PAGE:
“Unless you people see miraculous signs and wonders,” Jesus told him, “you will never believe.”
~John 4:48 (NIV).
What makes you believe? Are you constantly looking to refute the case for God and Christ, or do you live at the other end of the spectrum—seeing miracles all around you?
Of course, both realities exist. It depends on your outlook and perception. It’s most likely you fit somewhere between these two vast poles—you’re not easily persuaded, but still not altogether dissuaded either. Epiphanies happen but not all the time.
Those who do not see yet believe are blessed (John 20:29). This is a bitter pill to swallow, for what reason is there to believe in Jesus but to experience his miraculous Presence?
We can almost sense Jesus’ mild frustration in this statement above. ‘They’re coming to use my power again... then, they’ll believe... and what’s the point, they won’t believe the truth behind the power if they can’t see it before the miracle,’ seems to possibly be his thinking.
People who need the case of God to be proven—beyond the shadow of any doubt—generally have a weaker faith than those who don’t. Yet, there are not many who don’t see or perceive miracles before they believe.
And yet further still, God is expert in demonstrating his miraculous power to get a doubting baby-believer over the line; a taste, the conversion, then the real work of discipleship begins—suddenly this “miraculous” God’s gone on A.W.O.L.
And how else would we learn the trade of “faith” if we weren’t thrown into the deep end?—made to exercise our burgeoning patience of faith in real-time, with our real-life issues, frustrations, challenges and sorrows.
Belief, and therefore trust, is bolstered almost certainly in the miraculous. And perhaps where this fits most is for the person who’s already a reasonably mature believer; the person who’s had God’s Presence disappear on them all of a sudden—for days, months, years perhaps—and in their worst pain. And this does happen.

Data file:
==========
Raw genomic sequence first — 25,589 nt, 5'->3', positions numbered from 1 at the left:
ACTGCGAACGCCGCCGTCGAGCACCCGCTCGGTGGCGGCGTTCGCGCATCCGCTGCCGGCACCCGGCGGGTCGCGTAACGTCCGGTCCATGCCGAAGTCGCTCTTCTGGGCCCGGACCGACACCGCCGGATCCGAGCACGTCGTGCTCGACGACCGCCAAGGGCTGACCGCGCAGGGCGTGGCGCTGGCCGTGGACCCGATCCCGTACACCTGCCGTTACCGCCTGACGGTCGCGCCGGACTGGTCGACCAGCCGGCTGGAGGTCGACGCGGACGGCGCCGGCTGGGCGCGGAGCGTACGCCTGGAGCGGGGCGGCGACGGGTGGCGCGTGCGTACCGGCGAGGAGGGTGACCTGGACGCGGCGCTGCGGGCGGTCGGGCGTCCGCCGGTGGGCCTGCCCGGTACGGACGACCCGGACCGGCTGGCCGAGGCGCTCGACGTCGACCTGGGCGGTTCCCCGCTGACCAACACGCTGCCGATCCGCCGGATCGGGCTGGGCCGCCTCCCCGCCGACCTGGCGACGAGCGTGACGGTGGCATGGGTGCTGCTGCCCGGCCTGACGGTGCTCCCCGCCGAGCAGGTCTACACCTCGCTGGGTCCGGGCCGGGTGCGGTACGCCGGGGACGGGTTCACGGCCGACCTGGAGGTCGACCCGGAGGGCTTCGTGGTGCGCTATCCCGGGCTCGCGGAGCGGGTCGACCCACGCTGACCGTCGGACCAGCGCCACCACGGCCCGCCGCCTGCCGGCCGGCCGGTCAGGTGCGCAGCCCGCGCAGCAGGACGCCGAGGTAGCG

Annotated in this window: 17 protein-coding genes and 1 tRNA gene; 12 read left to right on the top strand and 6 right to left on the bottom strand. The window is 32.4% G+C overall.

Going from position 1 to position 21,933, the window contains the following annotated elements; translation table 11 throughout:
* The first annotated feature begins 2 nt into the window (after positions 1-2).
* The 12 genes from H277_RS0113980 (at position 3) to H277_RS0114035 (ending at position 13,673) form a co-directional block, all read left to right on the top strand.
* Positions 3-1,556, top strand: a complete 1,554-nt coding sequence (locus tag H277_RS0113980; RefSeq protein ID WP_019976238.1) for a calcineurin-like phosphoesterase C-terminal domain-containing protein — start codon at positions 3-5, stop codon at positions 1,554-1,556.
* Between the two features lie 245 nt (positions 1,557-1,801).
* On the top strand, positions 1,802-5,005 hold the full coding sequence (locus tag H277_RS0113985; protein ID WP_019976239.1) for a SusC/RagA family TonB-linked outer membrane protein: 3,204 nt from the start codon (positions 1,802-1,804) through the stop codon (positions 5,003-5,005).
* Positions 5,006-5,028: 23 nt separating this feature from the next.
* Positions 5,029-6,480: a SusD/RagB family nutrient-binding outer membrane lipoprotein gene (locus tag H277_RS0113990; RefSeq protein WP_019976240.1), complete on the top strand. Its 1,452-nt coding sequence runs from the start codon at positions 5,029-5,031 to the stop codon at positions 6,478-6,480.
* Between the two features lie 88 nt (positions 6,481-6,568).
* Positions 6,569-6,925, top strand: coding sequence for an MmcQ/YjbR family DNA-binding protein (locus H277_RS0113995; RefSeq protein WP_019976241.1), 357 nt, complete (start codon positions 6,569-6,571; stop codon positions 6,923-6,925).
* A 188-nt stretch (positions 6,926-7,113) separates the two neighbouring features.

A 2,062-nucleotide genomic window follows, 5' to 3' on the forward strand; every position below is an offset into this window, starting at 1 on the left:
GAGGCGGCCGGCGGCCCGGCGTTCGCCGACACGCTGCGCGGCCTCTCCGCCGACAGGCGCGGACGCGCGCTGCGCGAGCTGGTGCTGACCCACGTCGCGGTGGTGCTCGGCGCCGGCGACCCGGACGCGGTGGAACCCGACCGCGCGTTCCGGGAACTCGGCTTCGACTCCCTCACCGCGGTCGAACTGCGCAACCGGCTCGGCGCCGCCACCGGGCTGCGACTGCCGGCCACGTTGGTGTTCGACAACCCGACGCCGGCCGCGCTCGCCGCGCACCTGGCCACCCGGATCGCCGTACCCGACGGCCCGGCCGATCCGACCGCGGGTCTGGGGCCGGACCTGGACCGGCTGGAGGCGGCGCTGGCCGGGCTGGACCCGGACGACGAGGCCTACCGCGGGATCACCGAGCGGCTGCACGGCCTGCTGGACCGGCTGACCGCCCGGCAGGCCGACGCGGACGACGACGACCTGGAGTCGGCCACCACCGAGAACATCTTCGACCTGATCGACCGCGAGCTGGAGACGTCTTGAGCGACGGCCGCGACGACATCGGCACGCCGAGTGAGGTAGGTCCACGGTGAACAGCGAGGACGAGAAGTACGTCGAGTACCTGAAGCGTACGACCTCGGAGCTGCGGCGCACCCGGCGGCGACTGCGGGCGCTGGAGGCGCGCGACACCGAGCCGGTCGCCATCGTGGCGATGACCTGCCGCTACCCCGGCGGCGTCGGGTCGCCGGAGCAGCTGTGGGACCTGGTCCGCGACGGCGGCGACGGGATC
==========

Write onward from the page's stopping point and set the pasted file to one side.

Is it perhaps our role as disciples of Christ to take him at his Word and not require him to pull out his magic box of tricks to thrill and amaze us, intuiting from us our ‘Praise-the-Lords’ and ‘Hallelujahs.’ The latter is at best an immature and spoiled-rotten faith if this is what we would espouse. This “faith” is getting us nowhere with God. We’ll certainly not be “blessed.”
Perhaps it is, however, a call to see the miraculous in the everyday? Are there not countless miracles and blessings each and every single day?
And a final encouragement comes from the apostle Peter. He wrote this for us I think:
“Although you have not seen him, you love him; and even though you do not see him now, you believe in him and rejoice with an indescribable and glorious joy...”
~1 Peter 1:8 (NRSV).
It is to our rejoicing glory when we do not see or feel him, but still choose to believe. And we’re “receiving” our very reward in this—the salvation of our souls (1 Peter 1:9).
Can the meaning and significance of this concept—the salvation of our souls—ever be truly grasped and understood? Surely that’s not possible. Nevertheless, the miracle of God’s grace to save can be seen any time we choose to see it.
© 2010 S. J. Wickham.